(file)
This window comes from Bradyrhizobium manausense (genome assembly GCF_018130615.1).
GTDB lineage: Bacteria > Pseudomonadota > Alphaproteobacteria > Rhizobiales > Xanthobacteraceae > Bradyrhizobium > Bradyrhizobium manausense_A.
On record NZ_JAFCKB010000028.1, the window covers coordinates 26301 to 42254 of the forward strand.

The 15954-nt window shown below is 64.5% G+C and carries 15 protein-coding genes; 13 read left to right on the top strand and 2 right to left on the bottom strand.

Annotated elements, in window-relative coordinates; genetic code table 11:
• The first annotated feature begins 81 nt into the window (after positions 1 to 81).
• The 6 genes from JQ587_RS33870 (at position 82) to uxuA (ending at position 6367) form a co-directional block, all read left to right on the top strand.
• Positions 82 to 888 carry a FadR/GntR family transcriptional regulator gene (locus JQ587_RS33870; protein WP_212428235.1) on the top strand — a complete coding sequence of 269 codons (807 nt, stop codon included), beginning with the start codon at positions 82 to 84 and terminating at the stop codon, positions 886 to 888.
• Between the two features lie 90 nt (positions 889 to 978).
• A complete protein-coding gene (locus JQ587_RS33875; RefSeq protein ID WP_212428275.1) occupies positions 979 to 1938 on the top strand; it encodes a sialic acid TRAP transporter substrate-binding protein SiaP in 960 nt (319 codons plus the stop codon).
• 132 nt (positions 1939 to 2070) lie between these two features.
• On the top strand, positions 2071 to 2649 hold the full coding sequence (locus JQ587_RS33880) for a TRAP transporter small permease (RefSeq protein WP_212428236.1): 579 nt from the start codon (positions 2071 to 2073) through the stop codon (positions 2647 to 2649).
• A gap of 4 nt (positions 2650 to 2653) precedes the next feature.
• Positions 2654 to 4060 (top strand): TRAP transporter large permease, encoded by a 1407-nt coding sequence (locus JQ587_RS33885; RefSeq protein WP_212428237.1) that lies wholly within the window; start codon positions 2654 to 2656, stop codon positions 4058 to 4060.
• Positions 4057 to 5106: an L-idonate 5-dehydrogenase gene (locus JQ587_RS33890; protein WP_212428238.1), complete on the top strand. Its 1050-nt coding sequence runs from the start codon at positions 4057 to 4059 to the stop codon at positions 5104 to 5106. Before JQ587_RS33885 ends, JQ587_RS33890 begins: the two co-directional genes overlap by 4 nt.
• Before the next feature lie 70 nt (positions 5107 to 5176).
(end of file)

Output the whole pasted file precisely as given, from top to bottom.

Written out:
This window comes from Bradyrhizobium manausense (genome assembly GCF_018130615.1).
GTDB lineage: Bacteria > Pseudomonadota > Alphaproteobacteria > Rhizobiales > Xanthobacteraceae > Bradyrhizobium > Bradyrhizobium manausense_A.
On record NZ_JAFCKB010000028.1, the window covers coordinates 26301 to 42254 of the forward strand.

The 15954-nt window shown below is 64.5% G+C and carries 15 protein-coding genes; 13 read left to right on the top strand and 2 right to left on the bottom strand.

Annotated elements, in window-relative coordinates; genetic code table 11:
• The first annotated feature begins 81 nt into the window (after positions 1 to 81).
• The 6 genes from JQ587_RS33870 (at position 82) to uxuA (ending at position 6367) form a co-directional block, all read left to right on the top strand.
• Positions 82 to 888 carry a FadR/GntR family transcriptional regulator gene (locus JQ587_RS33870; protein WP_212428235.1) on the top strand — a complete coding sequence of 269 codons (807 nt, stop codon included), beginning with the start codon at positions 82 to 84 and terminating at the stop codon, positions 886 to 888.
• Between the two features lie 90 nt (positions 889 to 978).
• A complete protein-coding gene (locus JQ587_RS33875; RefSeq protein ID WP_212428275.1) occupies positions 979 to 1938 on the top strand; it encodes a sialic acid TRAP transporter substrate-binding protein SiaP in 960 nt (319 codons plus the stop codon).
• 132 nt (positions 1939 to 2070) lie between these two features.
• On the top strand, positions 2071 to 2649 hold the full coding sequence (locus JQ587_RS33880) for a TRAP transporter small permease (RefSeq protein WP_212428236.1): 579 nt from the start codon (positions 2071 to 2073) through the stop codon (positions 2647 to 2649).
• A gap of 4 nt (positions 2650 to 2653) precedes the next feature.
• Positions 2654 to 4060 (top strand): TRAP transporter large permease, encoded by a 1407-nt coding sequence (locus JQ587_RS33885; RefSeq protein WP_212428237.1) that lies wholly within the window; start codon positions 2654 to 2656, stop codon positions 4058 to 4060.
• Positions 4057 to 5106: an L-idonate 5-dehydrogenase gene (locus JQ587_RS33890; protein WP_212428238.1), complete on the top strand. Its 1050-nt coding sequence runs from the start codon at positions 4057 to 4059 to the stop codon at positions 5104 to 5106. Before JQ587_RS33885 ends, JQ587_RS33890 begins: the two co-directional genes overlap by 4 nt.
• Before the next feature lie 70 nt (positions 5107 to 5176).